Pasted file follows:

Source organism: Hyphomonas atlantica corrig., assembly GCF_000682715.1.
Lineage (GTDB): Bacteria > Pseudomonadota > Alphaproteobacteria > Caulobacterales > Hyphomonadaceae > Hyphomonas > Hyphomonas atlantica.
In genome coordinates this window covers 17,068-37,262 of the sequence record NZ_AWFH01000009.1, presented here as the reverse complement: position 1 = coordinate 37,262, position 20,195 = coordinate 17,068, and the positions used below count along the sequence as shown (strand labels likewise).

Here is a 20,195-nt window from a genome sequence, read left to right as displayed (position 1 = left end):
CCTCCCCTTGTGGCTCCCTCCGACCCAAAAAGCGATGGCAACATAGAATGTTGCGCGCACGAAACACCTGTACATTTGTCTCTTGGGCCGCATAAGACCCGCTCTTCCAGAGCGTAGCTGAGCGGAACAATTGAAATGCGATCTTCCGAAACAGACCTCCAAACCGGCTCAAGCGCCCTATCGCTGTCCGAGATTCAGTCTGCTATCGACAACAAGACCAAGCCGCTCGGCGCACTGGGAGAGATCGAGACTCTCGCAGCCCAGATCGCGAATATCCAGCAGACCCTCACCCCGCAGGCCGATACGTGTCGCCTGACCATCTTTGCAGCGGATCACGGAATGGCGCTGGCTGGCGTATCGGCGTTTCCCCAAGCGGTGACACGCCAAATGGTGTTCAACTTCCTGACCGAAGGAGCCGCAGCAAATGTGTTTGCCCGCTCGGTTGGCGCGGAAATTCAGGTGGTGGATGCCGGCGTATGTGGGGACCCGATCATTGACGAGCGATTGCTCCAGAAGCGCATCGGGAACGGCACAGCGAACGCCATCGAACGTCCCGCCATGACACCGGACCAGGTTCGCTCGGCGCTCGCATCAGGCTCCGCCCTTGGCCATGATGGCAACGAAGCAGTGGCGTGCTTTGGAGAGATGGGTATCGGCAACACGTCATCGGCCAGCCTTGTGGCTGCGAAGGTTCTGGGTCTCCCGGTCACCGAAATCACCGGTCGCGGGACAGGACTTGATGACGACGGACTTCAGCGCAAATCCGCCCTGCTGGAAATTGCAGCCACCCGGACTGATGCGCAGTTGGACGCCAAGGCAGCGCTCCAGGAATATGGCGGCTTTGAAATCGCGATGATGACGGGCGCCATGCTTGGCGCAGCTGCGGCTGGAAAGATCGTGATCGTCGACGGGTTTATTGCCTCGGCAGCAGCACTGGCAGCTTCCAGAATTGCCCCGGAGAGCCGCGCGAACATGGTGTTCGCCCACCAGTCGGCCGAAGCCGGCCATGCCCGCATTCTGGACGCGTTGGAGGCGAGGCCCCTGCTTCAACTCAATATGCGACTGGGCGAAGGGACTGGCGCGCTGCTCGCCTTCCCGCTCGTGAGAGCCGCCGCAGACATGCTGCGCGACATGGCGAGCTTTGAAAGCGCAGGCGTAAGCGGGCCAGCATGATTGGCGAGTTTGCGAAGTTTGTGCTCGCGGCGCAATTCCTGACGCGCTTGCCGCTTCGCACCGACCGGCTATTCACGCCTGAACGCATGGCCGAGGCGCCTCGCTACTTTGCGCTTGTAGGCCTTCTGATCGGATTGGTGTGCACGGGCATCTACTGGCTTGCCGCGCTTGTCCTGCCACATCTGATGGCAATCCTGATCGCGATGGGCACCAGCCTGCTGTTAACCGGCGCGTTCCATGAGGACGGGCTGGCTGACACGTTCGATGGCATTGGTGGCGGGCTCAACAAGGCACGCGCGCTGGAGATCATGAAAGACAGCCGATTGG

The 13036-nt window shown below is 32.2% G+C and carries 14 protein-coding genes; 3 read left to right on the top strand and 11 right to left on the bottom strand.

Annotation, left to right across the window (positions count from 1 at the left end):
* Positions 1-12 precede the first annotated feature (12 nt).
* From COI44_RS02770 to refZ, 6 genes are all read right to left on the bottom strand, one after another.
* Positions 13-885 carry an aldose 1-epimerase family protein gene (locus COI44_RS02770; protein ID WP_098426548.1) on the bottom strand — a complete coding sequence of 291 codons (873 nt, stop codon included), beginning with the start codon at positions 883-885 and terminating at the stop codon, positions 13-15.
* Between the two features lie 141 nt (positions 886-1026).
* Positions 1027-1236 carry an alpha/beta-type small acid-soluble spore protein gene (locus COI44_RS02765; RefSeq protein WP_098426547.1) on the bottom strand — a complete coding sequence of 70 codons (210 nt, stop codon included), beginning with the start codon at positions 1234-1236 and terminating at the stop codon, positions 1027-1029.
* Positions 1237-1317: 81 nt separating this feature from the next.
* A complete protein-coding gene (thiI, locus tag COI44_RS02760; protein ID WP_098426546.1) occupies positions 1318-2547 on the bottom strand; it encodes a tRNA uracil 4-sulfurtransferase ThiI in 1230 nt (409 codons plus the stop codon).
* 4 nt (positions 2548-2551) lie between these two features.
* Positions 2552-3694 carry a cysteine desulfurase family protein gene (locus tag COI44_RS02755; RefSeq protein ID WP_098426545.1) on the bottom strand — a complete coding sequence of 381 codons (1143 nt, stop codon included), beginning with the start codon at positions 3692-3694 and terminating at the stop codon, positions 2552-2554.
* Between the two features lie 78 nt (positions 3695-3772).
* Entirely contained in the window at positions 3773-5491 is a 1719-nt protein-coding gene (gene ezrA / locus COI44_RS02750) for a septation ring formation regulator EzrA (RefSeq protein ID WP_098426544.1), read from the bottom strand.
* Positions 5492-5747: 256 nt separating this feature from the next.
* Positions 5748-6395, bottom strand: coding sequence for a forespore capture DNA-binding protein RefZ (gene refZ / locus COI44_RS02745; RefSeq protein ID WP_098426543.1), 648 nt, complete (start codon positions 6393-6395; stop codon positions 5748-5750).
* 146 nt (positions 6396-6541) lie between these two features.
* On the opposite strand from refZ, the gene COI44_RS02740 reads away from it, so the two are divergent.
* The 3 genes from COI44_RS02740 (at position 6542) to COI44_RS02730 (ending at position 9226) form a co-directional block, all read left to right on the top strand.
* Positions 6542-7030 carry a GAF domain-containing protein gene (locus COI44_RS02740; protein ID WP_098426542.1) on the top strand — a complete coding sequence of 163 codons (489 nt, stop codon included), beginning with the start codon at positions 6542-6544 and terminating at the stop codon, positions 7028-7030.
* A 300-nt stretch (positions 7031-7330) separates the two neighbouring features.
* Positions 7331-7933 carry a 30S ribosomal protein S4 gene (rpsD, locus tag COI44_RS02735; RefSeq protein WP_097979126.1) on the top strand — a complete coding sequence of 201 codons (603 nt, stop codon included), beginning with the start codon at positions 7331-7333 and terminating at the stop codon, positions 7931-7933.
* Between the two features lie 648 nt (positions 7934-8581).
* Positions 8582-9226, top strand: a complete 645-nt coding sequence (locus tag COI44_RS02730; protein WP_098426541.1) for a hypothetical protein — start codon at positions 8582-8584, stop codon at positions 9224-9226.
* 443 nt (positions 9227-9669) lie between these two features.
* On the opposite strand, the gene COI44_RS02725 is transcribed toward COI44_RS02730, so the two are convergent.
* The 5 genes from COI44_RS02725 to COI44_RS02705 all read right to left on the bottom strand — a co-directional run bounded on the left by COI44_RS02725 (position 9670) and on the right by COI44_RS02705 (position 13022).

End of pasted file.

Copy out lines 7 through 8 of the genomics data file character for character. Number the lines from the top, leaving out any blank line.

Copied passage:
Annotation, left to right across the window (positions count from 1 at the left end):
* Positions 1-12 precede the first annotated feature (12 nt).